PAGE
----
NAFSA recently wrapped up its second Strategic Retreat for Education Abroad leaders. Seasoned education abroad professionals spent two days grappling with the question, “How does education abroad build the global learner?” and what are the implications for education abroad strategy and policy.
Neriko Doerr, a cultural anthropologist whose research focuses on education and study abroad, alternative break trips, and language education settings, kicked off this second event with her remarks on “A Guide to Global Learning: The Myths, Ideologies, and Polemics.“ During her talk, a graphic recorder captured the highlights in a visual summary. Read an interview with Neriko Doerr or her Trends and Insights piece.
Participants were then invited to design the day’s program collaboratively by offering the questions they wanted to discuss with their colleagues. Session topics featured a range of topics including ‘how does global learning impact identity construction?’, ’how do we address issues of power and privilege with study abroad students?’ and ‘what evidence base is there to support the claim of global learning?’ Participants dove into dialogue on these topics throughout Thursday morning and afternoon. After many thoughtful discussions, participants reflected on their experience of the day, noting the complexity of the issues.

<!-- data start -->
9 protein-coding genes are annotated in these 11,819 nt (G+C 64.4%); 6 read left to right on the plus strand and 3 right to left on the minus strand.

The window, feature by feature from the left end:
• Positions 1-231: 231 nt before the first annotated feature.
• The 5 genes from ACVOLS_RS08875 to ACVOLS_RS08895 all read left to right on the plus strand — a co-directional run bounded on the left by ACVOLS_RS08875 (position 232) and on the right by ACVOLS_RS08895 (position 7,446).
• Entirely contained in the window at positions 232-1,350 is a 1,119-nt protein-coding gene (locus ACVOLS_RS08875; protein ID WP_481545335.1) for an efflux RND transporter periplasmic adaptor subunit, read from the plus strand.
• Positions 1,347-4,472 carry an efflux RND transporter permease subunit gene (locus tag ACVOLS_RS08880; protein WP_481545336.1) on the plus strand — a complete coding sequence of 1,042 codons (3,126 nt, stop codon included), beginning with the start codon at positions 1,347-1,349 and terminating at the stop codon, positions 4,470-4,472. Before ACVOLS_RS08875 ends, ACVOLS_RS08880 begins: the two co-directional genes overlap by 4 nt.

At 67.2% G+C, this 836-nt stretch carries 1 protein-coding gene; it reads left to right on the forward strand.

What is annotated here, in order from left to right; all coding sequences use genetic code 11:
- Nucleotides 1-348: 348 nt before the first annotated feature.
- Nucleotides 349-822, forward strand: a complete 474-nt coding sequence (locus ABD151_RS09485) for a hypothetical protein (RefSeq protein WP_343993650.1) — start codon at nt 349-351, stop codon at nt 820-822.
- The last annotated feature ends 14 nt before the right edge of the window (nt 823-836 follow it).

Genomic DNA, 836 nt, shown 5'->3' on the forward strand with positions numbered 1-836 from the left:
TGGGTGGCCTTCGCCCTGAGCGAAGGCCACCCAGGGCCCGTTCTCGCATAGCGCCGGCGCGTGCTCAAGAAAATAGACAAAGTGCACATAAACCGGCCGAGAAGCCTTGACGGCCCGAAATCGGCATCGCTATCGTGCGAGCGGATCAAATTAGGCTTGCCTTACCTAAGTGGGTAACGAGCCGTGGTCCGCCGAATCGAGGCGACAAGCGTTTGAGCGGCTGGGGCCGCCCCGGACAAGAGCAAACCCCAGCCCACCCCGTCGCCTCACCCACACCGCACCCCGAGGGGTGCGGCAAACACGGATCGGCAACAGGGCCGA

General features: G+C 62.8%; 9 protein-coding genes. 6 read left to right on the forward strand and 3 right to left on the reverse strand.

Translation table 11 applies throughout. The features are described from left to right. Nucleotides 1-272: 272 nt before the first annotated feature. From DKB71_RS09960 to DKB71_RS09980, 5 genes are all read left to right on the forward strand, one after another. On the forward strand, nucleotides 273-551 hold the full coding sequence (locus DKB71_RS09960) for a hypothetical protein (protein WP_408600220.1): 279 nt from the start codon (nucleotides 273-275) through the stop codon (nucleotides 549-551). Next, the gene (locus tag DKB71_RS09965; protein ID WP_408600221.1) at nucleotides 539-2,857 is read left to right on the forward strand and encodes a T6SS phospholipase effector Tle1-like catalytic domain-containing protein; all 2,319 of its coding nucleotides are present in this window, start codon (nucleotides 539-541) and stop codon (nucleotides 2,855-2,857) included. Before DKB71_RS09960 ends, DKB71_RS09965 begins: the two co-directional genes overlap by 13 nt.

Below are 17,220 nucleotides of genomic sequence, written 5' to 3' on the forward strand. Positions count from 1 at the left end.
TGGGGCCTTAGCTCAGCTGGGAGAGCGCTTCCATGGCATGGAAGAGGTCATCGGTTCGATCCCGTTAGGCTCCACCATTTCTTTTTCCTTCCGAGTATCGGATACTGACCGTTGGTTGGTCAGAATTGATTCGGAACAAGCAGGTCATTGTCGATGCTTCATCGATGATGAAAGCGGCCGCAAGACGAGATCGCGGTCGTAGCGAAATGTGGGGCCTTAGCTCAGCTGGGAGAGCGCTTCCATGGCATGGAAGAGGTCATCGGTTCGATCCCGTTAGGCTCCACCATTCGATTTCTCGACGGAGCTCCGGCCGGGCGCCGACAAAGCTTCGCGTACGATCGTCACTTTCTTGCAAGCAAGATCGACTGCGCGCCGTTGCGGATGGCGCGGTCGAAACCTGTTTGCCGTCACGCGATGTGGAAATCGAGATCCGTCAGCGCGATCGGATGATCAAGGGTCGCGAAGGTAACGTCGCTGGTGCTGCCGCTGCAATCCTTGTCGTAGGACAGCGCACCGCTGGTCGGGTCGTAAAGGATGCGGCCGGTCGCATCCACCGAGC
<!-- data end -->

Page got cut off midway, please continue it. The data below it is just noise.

The second day shifted the focus from unpacking the complexity of the topic to considering the implications for the work and how to move towards action. Small groups considered how to apply what they had learned to their situation at their institution and brainstorm possible action steps. Each participant worked with a learning partner to help them think through what were the critical and doable next steps. Reflecting on their experience as a whole, participants commented on how refreshing it was to talk with their colleagues in education abroad about education, instead of just about programmatic challenges. Several remarked that the retreat had provided them with the space to ‘raise their head up’ and ‘look around’ to get a broader and deeper perspective on the work they do, reconnecting them to what drew them to the field in the first place.